One of the keys about the flurry of moves that have taken place this offseason for the New Orleans Saints is gaining flexibility in the draft.
The team is now up to nine draft picks, the most its had since 2002, and is seemingly in a position to do whatever it wants in the draft. Select nine players and revamp the defense? They can do that. Move up and take a coveted player? That’s on the table as well.
It’s a nice idea to think New Orleans can move all over the board. But the question is just how far it can actually move.
Before most teams make a trade involving picks, they consult a the draft-pick value chart. This chart, which has been around for decades and has been improved upon at various junctures, assesses a numerical value for each draft position in the chart.
The chart most widely used, for instance, gives a value of 3,000 to first-overall pick and goes down from there. If a team wants to trade for that pick, for most general managers to say yes to a deal, the bounty being offered needs to equate to 3,000 or better.
Not every trade fits into this equation, but most do. Last year the Saints moved up from the 27th pick to 20th pick in a deal with the Arizona Cardinals to draft wide receiver Brandin Cooks. To make the move, New Orleans had to surrender the 27th and 91st picks, which came in at a total value of 816. Arizona’s pick had a value of 850, coming in at a net loss of four percent on the draft value chart.
“We weighed it some, but when you’re picking 27th in each of these rounds, you’re really five picks away from being in the fourth,” coach Sean Payton said after making the trade last year. “We really felt, with regards to the value sheets, that it all added up and made sense.”
It was the same thing in 2008 when the Saints moved up from the 10th pick to the seventh pick to select defensive lineman Sedrick Ellis. New Orleans’ paired the No. 79 pick, bringing the value of its bounty to 1,526. New England threw in pick 164 for a total value of 1,5000.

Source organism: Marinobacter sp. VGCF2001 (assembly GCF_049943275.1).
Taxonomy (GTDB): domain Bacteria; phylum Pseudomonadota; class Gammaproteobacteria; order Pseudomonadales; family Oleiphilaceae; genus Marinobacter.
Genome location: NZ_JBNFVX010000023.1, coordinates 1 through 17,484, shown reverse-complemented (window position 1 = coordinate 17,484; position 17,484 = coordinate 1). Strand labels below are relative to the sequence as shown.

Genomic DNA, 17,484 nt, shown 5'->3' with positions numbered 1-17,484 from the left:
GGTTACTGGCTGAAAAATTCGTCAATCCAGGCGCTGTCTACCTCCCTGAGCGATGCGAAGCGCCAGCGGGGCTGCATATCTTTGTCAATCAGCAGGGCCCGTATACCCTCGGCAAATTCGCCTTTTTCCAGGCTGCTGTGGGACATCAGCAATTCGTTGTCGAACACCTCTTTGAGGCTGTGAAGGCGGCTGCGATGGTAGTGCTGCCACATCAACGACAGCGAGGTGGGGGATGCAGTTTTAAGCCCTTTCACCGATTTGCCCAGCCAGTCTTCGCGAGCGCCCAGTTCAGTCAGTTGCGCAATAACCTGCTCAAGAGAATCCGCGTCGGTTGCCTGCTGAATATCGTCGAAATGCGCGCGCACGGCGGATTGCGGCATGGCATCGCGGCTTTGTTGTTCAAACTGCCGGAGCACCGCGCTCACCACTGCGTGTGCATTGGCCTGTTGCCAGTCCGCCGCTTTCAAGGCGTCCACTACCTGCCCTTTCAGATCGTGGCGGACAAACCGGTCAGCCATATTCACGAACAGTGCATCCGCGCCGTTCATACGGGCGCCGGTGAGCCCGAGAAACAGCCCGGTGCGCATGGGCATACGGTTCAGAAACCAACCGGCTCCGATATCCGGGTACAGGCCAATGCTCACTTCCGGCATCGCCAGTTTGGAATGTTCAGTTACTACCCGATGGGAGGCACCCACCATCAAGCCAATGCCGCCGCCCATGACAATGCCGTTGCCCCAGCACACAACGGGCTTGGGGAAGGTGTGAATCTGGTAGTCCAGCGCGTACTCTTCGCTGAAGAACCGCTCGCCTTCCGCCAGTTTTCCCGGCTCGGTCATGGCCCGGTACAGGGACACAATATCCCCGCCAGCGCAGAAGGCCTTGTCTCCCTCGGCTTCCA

It’s not always exact, but most draft-day trades can be justified by consulting with the chart. So, using these values as a baseline, how far could the Saints actually move up in the draft if their potential trade partners only consulted the chart and considered no other factors?
By simply packaging the No. 13 pick and No. 31 pick, which carry a combined value of 1,750 points, the Saints could theoretically swing a deal with the Oakland Raiders for the No. 4 pick, which carries a value of 1,750 points.
Making this deal would put the Saints in range to take one of the top pass rushers, wide receivers, or virtually anyone else they want outside of quarterback Jameis Winston, who is expected to go No. 1 overall to the Tampa Bay Buccaneers.
If the team does not want to package both of its first-round picks, the latter or which was acquired from Seattle in the package that sent tight end Jimmy Graham to the Seahawks, New Orleans could still move up in the first round by pairing lesser assets with the No. 13 pick.
One option could be to package pick 13 with pick 44, which carry a combined value of 1,610. This could put the Saints in range of acquiring the sixth pick (1,600) from the Jets, which would allow New Orleans to acquire one of the top players in the draft.
Pairing picks 31 and 44, which carry a combined value of 1,060, would allow the Saints to move up as high as pick 15, which is currently in possession of the San Francisco 49ers and carries a value of 1,050.
Or if New Orleans wants to acquire another first-round pick, the value chart would agree with the Dallas Cowboys dealing the 27th pick (680) to the Saints for picks 44 and 75 (675).
Throw in pick 78, which was acquired from Miami in the trade for Kenny Stills, and the value of those three picks comes in at 875. With this haul, the Saints could theoretically swing a deal for 18th pick (900), which belongs to the Kansas City Chiefs.
And how high up could New Orleans move if it packaged all of its picks in the first three rounds? Those selections come with a combined value of 2,625. The first pick would be out, but the Saints could potentially deal with the Tennessee Titans for the No. 2 pick (2,600).
Many of these scenarios are likely farfetched, but some of them are feasible. The overriding point, however, is that New Orleans created flexibility for itself with its wheeling and dealing over the last week.
That’s a good position to be in for a team attempting to reshape its roster.